درباره اثرات زیست محیطی، اقتصادی و بودجه از قیمت های سوخت فسیلی: تجزیه و تحلیل پویای تعادل عمومی مورد پرتغالی
|کد مقاله||سال انتشار||مقاله انگلیسی||ترجمه فارسی||تعداد کلمات|
|28957||2014||14 صفحه PDF||سفارش دهید||محاسبه نشده|
Publisher : Elsevier - Science Direct (الزویر - ساینس دایرکت)
Journal : Energy Economics, Volume 42, March 2014, Pages 248–261
This paper examines the influence of fossil fuel prices on carbon dioxide emissions, economic activity, and the public sector account in Portugal. It uses a dynamic general equilibrium model which highlights the mechanisms of endogenous growth and includes a detailed modeling of the public sector. Fuel price scenarios are based on forecasts by the US Department of Energy (DOE-US), the International Energy Agency (IEA-OECD) and IHS Global Insight Inc. The differences in relative fuel prices among the three scenarios lead to substantially different environmental impacts. Higher fuel prices in the DOE-US scenario lead to a 10.2% reduction in the policy effort required to meet the EU 2020 emission targets, while relative price changes in the IEA-OECD scenario result in a 19.2% increase in the required policy effort and decreasing fuel prices increase the emissions deficit by 95.9% under the IHS scenario. In terms of the long term economic impacts, our results suggest a 2.2% reduction in GDP in the DOE-US scenario and 1.9% in the IEA-OECD scenario and an increase of 1.4% in the IHS scenario. As to the budgetary impact, higher fuel prices lead to lower tax revenues, which, coupled with a reduction in public spending translates to lower public deficits. From a methodological perspective, our results highlight the importance of the mechanisms of endogenous growth. A scenario of higher fuel prices would, under exogenous economic growth assumptions, result in larger baseline emissions growth, substantially smaller economic effects, and rather different budgetary effects. From a policy perspective, our results highlight the importance of fossil fuel prices in defining the level of policy intervention required for compliance with international and domestic climate change legislation.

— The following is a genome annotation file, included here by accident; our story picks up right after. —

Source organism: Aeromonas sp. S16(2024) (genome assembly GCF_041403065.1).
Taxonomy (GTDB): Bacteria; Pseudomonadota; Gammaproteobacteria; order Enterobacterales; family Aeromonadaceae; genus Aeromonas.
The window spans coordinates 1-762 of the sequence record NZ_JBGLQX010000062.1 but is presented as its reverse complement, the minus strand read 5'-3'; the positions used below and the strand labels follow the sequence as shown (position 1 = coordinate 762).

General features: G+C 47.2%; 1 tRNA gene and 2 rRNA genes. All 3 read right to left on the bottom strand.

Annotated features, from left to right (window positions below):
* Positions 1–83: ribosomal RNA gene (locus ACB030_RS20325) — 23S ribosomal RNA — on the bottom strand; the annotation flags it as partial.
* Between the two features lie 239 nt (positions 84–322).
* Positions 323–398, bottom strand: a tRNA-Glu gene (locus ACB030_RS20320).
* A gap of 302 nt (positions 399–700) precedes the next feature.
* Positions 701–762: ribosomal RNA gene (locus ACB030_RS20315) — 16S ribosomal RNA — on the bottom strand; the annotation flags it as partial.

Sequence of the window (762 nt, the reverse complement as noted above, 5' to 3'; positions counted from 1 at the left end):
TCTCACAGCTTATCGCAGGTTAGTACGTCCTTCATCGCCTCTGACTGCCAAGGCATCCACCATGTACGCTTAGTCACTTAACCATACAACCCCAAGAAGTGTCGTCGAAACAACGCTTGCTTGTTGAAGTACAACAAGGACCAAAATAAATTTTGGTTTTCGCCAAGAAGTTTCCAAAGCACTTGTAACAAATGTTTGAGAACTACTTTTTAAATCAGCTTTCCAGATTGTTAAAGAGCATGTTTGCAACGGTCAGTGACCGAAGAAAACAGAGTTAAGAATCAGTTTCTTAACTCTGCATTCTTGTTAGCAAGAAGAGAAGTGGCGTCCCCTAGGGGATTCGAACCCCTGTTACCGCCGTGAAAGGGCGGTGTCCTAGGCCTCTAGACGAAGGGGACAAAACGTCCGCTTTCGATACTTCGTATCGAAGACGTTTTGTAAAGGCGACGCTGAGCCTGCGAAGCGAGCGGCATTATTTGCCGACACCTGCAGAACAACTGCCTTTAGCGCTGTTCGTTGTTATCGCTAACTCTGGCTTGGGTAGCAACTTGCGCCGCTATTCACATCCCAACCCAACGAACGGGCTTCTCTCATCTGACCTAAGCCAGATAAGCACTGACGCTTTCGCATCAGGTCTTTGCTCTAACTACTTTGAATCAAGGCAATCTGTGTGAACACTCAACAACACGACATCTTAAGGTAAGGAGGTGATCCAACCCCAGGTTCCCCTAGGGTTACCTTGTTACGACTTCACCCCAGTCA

This paper addresses the impact of fossil fuel prices on energy consumption, carbon dioxide (CO2) emissions, economic activity, and the public sector account using a dynamic general equilibrium model of the Portuguese economy, an economy dependent on foreign energy sources. It has two main purposes: to assess the role of fuel prices as drivers of CO2 emissions and to explore the dynamic relationship between fuel prices, economic activity, and the public sector account. These allow us to determine the impact of fuel prices on climate policy efforts. Fuel prices are important in climate policy due to their impact on CO2 emissions. Fuel prices directly affect emissions through their impact on energy costs, energy demand, and as drivers in the adoption of new energy technologies. High fossil fuel prices reduce energy demand and can stimulate energy efficiency and the adoption of renewable energy technologies, leading to a reduction in emissions [see Martinsen et al. (2007)]. Relative price levels, however, may favor a greater use of coal in electric power and synthetic fuels in transportation, increasing emissions [see van Ruijven and van Vuuren (2009)]. As a consequence, fuel price forecasts are a key input for emission projections [see Brecha (2008), Nel and Cooper (2009), Verbruggen and Marchohi (2010), and UK Department of Energy and Climate Change (n.a.)]. Fuel prices also indirectly affect emissions through their impact on economic growth and its dynamic feedbacks with energy demand [see van Ruijven and van Vuuren (2009)], an impact that is not typically considered in applied climate policy analysis. Still, a great deal of empirical research highlights the dynamic relationship between energy prices, consumption and growth [see Hamilton (2009), He et al. (2010), Korhonen and Ledyaeva (2010), and Balcilar et al. (2010)]. As a result, energy prices are considered an important input for macroeconomic forecasting [see Esteves and Neves (2004), Roeger (2005), and European Commission (2010b)]. The fact that fuel prices affect economic activity is itself important [see Backus and Crucini (2000) and Schubert and Turnovsky (2010)]. The effect of fuel prices on economic growth and the subsequent dynamic feedbacks with the public sector account directly correlate with the most important policy constraints faced by many energy-importing countries in their pursuit of sound climate policies: the need to enact policies that promote long-term growth and budgetary consolidation. These constraints are particularly relevant for less developed energy-importing economies in the European Union (EU), countries such as Ireland, Greece, and Portugal, where growing public spending and, more recently, declining tax revenues have contributed to high levels of public debt and a sharp need for budgetary consolidation. The wide ranging economic and environmental impacts of energy prices highlight the need for an integrated assessment of the economic and environmental impact of fuel prices. In this paper, we examine the impact of different fuel price scenarios using a dynamic general equilibrium model. We focus on primary energy demand by firms and CO2 emissions from fossil fuel combustion activities because these are a linear function of the quantity of fossil fuels consumed. Fossil fuels are imported while investment in wind energy is privately financed. The fuel price scenarios are based on forecasts by the US Department of Energy (DOE-US), the OECD International Energy Agency (IEA-OECD) and IHS Global Insight Inc. (IHS), which are widely used in policy analysis and macroeconomic forecasting exercises. Naturally, the US government commonly uses the DOE-US forecasts while the EU commonly uses the IEA-OECD forecasts. These fuel price forecasts vary substantially from each other, allowing us to examine the impact of changes in both relative and absolute fuel prices. Our model incorporates dynamic optimization behavior, endogenous growth, and detailed modeling of the public sector. Previous versions of this model have been used to evaluate the impact of tax policy [see Pereira and Rodrigues, 2002 and Pereira and Rodrigues, 2004], social security reform [see Pereira and Rodrigues (2007)] and environmental fiscal reform [see Pereira and Pereira, forthcoming]. This model brings together two important strands of the taxation literature. On one hand, it follows in the footsteps of computable general equilibrium modeling in its ability to consider the tax system in great detail. This is important because existing tax distortions influence the costs and effectiveness of climate policies [see Goulder (1995), Goulder et al. (1999) and Goulder and Parry (2008)]. On the other hand, it incorporates insights from the endogenous growth literature as it recognizes that public policies have the potential to not simply generate temporary level effects but, more importantly, affect the fundamentals of long-term growth [see Xepapadeas (2005)]. The key distinguishing feature of our model in the applied climate policy literature is our focus on endogenous growth and the associated treatment of public sector optimization behavior [see Conrad (1999) and Bergman (2005) for literature surveys]. Investment in public capital and human capital, which have been largely overlooked in applied climate policy (Carraro et al., 2009), are, in addition to private investment, the drivers of endogenous growth. Indeed, few climate policy models consider endogenous growth mechanisms, with the notable exception of the computable DICE model and several analytical models (Bovenburg and de Mooij, 1997, Gerlagh et al., 2002, Fullerton and Kim, 2008 and Glomm et al., 2008). Furthermore, the analysis of the interaction between fiscal policies, public capital, economic growth, and environmental performance has received little attention and then only in a theoretical framework (Greiner, 2005; Gupta and Barman, 2009).